The FSB invited input from 5 representative bodies on a proposed discussion document on “intermediary services and related remuneration.” In today’s article, we focus on one aspect: the considerations concerning risk business, including short-term and life assurance.
The following questions form part of a more exhaustive list:
- Do stakeholders agree that a shift towards an as-and-when commission basis for life insurance risk products is necessary to reduce miss-selling and support industry sustainability?
- To what extent do certain up-front advice and intermediary services performed for life insurance risk products argue for an up-front element to remuneration?
- How must a shift towards an as-and-when commission basis for life insurance risk products be adapted – if at all – to accommodate sales of risk products to the low income sector?
It is a long-held conviction that trying to find a one-size-fits-all solution for the financial services industry cannot work. Trying to squash short-term and long-term cover into one convenient drawer simply cannot work – the very nature of the product, and the service requirements, just differ too vastly.
In the first point raised above, one can counter with a question: to what extent has as-and-when commission reduced miss-selling in the short-term and healthcare industries? Converting your practice over time to one funded on an as-and-when basis has a number of advantages, including the value of your practice and a recurring income, but in terms of miss-selling, that is determined by the mindset of the advisor, not the remuneration model.
One gets the idea that the FSB is not biased in its approach to this matter, but there certainly is a need for a practical input from the industry.
The second point listed above, for example, specifically appeals to our long held view that there should be a 100% separation of the advice and service aspects of intermediary services. Much has been said and done about converting the “sales” process to an “advice” focus, and extensive regulatory legislation are in place to ensure that it happens. Perhaps the regulator should place a little more faith in the effectiveness of its own laws?
As in any transaction between a consumer and a professional, the former parts with some money in exchange for using the expert’s knowledge and experience. In our industry, that is where advice is followed by the client’s acceptance thereof, a policy is issued, and the client has a month in which to consider his decision – the so-called cooling off period.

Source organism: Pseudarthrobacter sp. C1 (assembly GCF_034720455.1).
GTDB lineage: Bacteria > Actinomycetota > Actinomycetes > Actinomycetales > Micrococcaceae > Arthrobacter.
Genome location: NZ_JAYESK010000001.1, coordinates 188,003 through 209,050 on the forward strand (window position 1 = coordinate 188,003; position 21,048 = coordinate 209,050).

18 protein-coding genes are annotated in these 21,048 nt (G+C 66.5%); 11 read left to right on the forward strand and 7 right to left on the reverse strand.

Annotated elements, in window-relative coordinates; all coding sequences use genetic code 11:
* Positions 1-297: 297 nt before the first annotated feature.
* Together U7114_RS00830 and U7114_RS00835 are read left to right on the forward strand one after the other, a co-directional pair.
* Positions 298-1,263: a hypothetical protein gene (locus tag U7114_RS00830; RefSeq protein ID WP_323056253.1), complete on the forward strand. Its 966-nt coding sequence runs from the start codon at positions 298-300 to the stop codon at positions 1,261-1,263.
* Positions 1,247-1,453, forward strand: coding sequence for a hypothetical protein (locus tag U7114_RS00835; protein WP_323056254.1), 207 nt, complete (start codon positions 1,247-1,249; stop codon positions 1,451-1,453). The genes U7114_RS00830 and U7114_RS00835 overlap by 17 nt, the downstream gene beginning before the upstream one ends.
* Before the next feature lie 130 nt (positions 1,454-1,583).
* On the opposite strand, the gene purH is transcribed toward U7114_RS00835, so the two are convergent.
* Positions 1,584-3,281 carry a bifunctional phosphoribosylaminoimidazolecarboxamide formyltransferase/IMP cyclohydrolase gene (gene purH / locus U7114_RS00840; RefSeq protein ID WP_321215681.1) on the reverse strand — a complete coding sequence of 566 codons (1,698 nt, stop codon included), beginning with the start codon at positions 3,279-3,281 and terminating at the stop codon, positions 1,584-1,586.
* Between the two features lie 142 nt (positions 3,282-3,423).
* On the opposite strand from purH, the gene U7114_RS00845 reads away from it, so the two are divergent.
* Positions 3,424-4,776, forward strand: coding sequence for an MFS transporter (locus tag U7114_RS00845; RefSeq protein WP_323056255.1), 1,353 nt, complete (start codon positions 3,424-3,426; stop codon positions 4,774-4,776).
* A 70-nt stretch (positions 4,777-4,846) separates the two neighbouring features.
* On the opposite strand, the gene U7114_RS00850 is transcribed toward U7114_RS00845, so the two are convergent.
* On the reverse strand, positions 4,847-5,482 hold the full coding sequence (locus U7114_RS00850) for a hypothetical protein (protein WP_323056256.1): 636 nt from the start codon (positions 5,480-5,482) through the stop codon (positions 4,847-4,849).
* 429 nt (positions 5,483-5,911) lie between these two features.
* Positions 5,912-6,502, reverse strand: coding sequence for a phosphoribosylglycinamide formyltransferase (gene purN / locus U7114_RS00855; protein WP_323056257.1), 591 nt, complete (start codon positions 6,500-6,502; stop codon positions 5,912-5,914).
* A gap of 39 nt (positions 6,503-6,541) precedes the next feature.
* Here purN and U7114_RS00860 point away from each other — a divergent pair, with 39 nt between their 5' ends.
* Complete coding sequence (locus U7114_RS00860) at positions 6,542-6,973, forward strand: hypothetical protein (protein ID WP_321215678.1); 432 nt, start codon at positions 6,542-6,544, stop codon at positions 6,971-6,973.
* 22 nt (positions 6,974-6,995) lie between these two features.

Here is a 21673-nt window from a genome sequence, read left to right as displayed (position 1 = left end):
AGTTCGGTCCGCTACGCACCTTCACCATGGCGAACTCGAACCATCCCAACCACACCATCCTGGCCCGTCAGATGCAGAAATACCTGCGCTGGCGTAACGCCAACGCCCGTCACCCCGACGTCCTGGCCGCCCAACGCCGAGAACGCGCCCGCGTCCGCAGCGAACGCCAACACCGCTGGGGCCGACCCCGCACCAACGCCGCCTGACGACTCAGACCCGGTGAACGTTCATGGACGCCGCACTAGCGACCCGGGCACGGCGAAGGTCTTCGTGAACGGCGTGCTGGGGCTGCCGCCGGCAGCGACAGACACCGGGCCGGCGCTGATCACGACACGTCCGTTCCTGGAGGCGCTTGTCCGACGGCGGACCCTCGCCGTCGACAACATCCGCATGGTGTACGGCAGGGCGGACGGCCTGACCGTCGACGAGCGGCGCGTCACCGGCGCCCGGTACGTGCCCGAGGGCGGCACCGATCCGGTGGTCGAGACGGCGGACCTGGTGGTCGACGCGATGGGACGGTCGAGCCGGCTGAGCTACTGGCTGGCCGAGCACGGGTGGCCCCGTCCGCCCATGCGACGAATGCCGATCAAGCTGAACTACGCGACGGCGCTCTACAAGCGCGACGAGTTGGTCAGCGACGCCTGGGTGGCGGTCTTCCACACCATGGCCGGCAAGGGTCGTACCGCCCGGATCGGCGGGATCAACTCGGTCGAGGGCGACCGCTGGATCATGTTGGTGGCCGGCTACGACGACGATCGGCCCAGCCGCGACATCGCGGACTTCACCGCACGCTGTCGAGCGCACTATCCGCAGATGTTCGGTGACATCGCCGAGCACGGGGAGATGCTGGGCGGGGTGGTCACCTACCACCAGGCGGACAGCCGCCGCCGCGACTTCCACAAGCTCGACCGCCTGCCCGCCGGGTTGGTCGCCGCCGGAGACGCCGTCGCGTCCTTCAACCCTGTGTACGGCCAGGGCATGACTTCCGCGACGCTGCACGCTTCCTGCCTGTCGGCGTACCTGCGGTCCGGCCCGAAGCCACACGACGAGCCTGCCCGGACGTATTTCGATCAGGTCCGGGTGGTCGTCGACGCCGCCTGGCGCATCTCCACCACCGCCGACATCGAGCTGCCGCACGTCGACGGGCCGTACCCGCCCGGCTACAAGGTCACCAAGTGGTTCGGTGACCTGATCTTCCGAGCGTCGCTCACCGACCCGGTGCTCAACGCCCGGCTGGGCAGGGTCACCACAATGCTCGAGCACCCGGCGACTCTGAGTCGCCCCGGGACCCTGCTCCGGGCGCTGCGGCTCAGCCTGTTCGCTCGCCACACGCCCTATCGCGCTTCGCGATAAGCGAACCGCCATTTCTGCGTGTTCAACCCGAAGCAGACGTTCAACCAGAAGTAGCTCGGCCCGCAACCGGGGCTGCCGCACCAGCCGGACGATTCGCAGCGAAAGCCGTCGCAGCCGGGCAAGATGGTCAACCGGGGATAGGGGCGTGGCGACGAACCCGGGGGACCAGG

Six months down the line, the client is retrenched. How does this impact on the advice you give? Why should there be a claw back? What happens to his car instalments and bond repayments?
The separation of the advice and service components, which have always been conveniently lumped under “commission” is a long overdue process worthy of serious consideration.
Lastly, the matter of the diversity of our beloved country.
I see that calls are made for suggestions regarding …sales of risk products to the low income sector. It is indeed heartening to see that, while spending so much time studying the examples of what happened in the UK and Australia, the regulator is aware of the fact that we are a developing country.
The problem is that, when you start making exceptions, it makes the application of an already “impossible to understand” set of regulations even more complex, and very specifically so for those who need to ensure adherence thereto, be it the individual, a compliance officer or the FSB.
We saw this applied when the upfront commission on investment products were introduced some years ago. Our presentation at the time included the cost of delivery in the low income sector, and this exception was made.
The solution to different market segment needs lie in the product composition, not the advisor’s remuneration.
Capitec Bank has shown that it is indeed possible to deliver without prejudice to client or product provider. The flow of so-called affluent clients to Capitec is indeed proof that the regulator should perhaps shift its focus to the supplier of the product, rather than the purveyor thereof.